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Thanksgiving Night Sky 2017: Saturn, Mercury (& the Moon) On the Menu
A view of the Thanksgiving sky at 5 p.m local time.
Credit: Starry Night software

Thanksgiving is often thought of as a time for family and friends to get together — but after the feast has been consumed, what's next on the agenda? A time to reflect on one's many blessings? 

Certainly. 

A visual feast of football enjoyed from an overstuffed recliner, long after the turkey and all its trimmings have been savored and devoured?

Perhaps.

But if the big gathering is at your home this year, here is a concept that's a bit outside the box: Why not break out your telescope  and treat your loved ones to an eyeful of celestial sights? Have a star party, and introduce your guests to the night sky. That certainly can make this year's Thanksgiving stand out, as well as provide some great fun. [The Brightest Planets of November's Night Sky]

Most folks usually settle into their holiday meals by midafternoon, and this time of year, your guests won't have to wait long thereafter before the sun sets and they're under the cover of darkness. Assuming that your skies are cloud-free, what are a few "gee-whiz" objects that you can point your scope at?

About 45 minutes after sunset, look low toward the southwest horizon. Make sure there are no tall obstructions, like nearby trees or buildings. Look for a bright, orange-yellow "star" just above the horizon. That will be Mercury, the closest planet to the sun. And straight above Mercury will be another star-like object, shining about half as bright as Mercury and glowing with a somewhat sedate, yellow-white glow. That's Saturn, the planet adorned with a magnificent set of rings.

Of course, everyone will want to see both planets through your telescope, especially Saturn! You'll need an eyepiece that magnifies at least 30 power to clearly bring out the rings. If you own a 4-inch (10 centimeters) telescope, it's best to use 100 power; with a 6-inch (15 cm) instrument, try a magnification of 150 power. But before the first person steps up to get a look, make sure you make the following disclaimer: Both planets are currently very low, and because the atmosphere disturbs observations of lower objects more, they may very well appear rather distorted through your telescope. Especially near the horizon, the air is always in commotion; warm and cold currents are mixing together, causing the scenery beyond to blur and quiver. If that's the case on turkey night, then tell your guests that if they want to get a better view of the "Lord of the Rings," you can make a date to assemble again next spring or summer, when Saturn will appear higher and offer a much steadier, clearer and more satisfying view. [Best Telescopes for the Money - 2017 Reviews and Guide]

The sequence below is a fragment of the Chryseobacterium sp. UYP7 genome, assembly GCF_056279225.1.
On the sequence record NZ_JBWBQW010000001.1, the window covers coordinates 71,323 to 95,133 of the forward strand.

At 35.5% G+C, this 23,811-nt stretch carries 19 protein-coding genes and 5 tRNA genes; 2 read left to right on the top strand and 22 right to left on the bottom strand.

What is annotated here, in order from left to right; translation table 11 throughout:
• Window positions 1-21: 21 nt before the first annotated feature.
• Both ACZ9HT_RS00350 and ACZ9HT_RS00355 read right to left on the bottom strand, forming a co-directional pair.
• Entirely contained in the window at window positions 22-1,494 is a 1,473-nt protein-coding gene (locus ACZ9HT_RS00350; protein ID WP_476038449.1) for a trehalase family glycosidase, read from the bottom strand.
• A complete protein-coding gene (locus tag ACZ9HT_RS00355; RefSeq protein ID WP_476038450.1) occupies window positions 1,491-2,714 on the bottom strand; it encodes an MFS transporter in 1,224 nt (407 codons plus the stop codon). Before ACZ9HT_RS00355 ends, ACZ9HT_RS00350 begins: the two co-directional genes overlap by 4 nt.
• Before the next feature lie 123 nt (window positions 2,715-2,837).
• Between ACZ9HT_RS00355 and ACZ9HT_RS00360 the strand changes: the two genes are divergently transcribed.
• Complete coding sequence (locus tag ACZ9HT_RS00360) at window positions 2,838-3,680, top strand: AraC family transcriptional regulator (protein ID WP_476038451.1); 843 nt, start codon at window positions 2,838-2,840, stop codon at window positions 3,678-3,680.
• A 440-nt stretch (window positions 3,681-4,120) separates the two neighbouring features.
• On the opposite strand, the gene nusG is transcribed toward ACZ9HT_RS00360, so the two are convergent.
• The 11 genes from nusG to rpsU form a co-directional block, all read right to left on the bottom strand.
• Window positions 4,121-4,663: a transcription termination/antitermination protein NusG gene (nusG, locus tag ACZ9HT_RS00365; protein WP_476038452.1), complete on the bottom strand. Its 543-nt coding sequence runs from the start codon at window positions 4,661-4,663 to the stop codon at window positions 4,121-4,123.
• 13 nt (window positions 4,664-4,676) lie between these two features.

But in any case, be sure to throw out a few interesting facts about these two worlds. Tell them, for instance, that the temperature on the side of Mercury that is facing the sun is twice as hot as the inside of the oven that cooked your turkey: about 800 degrees Fahrenheit (427 degrees Celsius). Or perhaps a few of your holiday guests traveled a long distance to get to your house. So tell them that right now, that dot of light that we see as Saturn is over a billion miles from Earth. And if they traveled at 65 mph (105 km/h), it would take them about 641,000 days — or about 1,755 years — to get there!

Suddenly, that long trip to get to and from your house in holiday traffic doesn't seem all that long.

Of course, there will be one object that everyone will want to see through your telescope. That object will be roughly a quarter of the way up from the south-southwest horizon at dusk and will remain in view until nearly 9 p.m. on Thursday night.

It's our nearest neighbor in space: the moon.